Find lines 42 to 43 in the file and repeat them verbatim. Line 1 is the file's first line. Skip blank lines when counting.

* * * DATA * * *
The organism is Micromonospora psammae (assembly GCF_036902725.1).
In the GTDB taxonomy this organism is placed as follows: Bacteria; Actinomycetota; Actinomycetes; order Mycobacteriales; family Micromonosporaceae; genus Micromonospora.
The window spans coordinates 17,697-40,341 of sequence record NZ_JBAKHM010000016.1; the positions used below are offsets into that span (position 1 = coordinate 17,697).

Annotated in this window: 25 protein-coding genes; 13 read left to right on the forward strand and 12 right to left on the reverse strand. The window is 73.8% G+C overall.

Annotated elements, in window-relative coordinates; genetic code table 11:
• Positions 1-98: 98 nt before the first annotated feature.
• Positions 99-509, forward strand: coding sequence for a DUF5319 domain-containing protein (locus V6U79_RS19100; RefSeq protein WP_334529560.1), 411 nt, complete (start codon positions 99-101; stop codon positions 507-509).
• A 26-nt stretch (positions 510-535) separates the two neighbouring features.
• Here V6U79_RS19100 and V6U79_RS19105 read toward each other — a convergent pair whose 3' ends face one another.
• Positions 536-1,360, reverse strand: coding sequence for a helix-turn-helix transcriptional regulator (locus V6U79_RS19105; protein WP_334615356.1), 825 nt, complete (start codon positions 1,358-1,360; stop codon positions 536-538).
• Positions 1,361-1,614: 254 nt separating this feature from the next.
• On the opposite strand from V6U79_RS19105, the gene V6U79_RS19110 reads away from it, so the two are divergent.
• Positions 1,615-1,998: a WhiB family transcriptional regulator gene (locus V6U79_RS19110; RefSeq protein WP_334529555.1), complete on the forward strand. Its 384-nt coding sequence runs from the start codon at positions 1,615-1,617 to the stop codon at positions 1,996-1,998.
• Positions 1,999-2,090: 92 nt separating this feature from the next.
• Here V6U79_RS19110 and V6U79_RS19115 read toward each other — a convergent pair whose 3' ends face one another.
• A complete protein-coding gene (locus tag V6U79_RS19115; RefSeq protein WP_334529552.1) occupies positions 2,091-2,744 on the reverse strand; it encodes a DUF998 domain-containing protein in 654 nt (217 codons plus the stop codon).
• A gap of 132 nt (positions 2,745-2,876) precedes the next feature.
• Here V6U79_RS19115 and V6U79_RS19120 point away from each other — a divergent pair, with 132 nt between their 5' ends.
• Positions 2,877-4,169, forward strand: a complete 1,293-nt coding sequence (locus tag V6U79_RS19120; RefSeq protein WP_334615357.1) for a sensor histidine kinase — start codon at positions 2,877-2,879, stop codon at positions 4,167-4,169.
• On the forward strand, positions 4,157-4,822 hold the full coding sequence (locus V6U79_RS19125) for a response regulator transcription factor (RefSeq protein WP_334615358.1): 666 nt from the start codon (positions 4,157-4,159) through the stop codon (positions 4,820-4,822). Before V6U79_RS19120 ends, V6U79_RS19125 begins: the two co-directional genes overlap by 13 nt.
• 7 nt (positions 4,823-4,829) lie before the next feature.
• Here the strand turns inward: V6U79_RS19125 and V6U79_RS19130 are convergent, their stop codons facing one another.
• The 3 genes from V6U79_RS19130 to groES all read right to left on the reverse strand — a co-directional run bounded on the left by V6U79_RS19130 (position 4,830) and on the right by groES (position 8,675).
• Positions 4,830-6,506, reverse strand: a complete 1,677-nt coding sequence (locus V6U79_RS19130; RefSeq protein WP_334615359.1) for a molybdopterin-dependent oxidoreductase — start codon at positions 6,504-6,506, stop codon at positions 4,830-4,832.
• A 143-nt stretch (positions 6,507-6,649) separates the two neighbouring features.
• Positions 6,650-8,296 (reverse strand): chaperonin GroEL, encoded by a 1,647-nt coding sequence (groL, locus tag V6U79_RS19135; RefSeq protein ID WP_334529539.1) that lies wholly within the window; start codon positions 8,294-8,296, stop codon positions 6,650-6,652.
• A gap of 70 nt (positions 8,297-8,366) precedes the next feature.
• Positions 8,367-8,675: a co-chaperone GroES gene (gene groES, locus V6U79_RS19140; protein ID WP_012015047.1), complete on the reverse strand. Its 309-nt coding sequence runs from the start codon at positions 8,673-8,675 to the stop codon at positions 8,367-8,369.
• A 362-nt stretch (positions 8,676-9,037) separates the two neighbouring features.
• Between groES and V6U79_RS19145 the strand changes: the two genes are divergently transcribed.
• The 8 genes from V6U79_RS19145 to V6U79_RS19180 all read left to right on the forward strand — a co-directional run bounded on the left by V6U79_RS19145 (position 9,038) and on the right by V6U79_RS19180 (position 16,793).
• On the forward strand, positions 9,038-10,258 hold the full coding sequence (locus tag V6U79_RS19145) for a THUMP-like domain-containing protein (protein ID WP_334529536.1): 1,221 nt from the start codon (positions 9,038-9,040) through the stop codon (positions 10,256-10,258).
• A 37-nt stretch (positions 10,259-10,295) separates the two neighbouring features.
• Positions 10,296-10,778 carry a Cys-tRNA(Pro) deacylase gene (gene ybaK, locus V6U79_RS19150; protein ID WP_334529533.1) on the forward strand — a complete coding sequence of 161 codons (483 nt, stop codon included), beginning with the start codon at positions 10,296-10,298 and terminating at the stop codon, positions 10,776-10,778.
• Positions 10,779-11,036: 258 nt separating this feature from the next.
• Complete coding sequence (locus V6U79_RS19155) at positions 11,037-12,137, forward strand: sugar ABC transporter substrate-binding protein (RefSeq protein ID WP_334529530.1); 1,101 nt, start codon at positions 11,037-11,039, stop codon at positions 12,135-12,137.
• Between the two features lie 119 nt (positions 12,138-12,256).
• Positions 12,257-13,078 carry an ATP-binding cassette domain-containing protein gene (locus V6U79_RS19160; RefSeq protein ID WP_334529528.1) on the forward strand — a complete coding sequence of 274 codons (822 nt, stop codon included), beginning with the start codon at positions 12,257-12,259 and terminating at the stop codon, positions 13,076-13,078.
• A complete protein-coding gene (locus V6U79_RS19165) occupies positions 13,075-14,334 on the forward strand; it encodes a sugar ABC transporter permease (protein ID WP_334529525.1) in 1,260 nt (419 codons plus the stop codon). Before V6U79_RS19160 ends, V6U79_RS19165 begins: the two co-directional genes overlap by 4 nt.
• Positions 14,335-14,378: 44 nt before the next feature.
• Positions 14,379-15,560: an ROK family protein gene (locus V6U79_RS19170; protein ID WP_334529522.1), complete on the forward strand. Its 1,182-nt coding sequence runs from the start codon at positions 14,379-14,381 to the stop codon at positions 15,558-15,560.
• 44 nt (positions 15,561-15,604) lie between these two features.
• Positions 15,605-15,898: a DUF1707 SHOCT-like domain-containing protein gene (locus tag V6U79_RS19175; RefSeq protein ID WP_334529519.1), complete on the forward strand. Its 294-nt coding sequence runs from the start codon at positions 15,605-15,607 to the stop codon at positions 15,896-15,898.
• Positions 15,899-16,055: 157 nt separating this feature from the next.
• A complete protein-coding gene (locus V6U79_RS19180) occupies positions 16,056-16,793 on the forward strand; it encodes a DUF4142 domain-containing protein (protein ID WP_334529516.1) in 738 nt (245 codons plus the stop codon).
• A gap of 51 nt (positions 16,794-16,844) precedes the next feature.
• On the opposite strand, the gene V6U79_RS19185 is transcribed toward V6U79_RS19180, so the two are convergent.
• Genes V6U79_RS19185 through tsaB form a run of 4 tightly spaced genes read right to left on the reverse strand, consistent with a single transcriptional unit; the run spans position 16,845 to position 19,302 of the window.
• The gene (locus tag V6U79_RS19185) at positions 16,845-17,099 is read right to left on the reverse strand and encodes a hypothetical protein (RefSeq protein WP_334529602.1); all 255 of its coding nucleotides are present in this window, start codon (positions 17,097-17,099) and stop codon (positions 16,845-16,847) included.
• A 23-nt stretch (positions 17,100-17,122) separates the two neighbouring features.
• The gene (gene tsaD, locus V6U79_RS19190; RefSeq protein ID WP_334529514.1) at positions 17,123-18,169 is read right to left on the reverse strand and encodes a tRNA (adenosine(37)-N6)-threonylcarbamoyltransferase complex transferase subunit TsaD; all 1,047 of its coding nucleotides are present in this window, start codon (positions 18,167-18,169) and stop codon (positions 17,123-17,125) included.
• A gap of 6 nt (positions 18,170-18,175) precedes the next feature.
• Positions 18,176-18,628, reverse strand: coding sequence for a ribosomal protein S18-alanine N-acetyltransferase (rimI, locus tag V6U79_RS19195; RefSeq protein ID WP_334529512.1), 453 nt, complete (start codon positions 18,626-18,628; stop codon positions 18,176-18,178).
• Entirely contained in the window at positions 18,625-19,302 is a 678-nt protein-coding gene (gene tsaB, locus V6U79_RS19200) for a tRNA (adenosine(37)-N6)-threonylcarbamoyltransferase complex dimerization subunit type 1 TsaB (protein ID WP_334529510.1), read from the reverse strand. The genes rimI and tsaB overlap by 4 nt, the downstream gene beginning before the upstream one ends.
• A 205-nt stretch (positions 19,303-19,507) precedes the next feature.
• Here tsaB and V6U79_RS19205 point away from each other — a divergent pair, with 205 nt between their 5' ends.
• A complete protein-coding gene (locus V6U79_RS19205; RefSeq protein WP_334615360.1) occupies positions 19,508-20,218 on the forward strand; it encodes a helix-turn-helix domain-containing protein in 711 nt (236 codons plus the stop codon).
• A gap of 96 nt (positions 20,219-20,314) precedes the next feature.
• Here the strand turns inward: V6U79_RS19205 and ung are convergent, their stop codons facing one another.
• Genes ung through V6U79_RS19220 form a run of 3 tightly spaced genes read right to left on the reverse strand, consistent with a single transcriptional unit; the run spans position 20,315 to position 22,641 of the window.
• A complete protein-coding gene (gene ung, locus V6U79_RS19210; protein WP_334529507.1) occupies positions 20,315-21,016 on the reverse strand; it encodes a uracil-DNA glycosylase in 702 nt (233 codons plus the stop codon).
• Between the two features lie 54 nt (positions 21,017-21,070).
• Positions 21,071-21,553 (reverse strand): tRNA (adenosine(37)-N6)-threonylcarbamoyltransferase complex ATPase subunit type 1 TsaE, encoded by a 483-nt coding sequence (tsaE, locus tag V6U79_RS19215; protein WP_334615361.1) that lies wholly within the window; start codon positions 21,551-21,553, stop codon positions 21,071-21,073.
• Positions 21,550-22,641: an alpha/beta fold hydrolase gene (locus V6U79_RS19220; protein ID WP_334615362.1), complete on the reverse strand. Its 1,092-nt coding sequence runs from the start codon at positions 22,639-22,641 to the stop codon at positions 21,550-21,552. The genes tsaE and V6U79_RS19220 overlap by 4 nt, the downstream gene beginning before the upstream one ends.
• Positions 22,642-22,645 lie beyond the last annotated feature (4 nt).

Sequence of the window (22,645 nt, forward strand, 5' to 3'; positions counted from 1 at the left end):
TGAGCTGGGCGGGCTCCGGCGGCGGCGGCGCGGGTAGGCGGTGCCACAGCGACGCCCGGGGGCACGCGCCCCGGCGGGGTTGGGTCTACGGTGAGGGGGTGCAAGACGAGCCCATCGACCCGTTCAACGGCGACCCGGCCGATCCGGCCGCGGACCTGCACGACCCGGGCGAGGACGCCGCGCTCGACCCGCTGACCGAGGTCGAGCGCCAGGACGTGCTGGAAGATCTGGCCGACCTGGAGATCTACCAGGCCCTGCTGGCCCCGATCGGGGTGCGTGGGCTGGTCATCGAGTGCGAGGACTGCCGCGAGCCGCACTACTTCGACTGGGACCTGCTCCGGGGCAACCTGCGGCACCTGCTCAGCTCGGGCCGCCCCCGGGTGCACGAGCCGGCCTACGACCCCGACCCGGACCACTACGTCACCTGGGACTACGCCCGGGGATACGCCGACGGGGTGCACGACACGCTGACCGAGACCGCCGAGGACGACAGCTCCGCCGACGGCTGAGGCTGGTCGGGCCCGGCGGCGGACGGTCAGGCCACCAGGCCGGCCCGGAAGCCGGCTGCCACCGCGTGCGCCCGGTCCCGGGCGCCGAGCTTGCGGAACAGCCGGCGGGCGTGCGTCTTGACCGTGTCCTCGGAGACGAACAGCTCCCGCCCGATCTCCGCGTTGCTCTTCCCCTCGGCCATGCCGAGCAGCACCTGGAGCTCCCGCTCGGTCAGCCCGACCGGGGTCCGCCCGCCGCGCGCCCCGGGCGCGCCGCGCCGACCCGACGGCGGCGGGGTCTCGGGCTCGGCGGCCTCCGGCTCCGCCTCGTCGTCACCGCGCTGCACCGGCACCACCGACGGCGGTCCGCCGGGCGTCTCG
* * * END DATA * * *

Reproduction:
• 44 nt (positions 15,561-15,604) lie between these two features.
• Positions 15,605-15,898: a DUF1707 SHOCT-like domain-containing protein gene (locus tag V6U79_RS19175; RefSeq protein ID WP_334529519.1), complete on the forward strand. Its 294-nt coding sequence runs from the start codon at positions 15,605-15,607 to the stop codon at positions 15,896-15,898.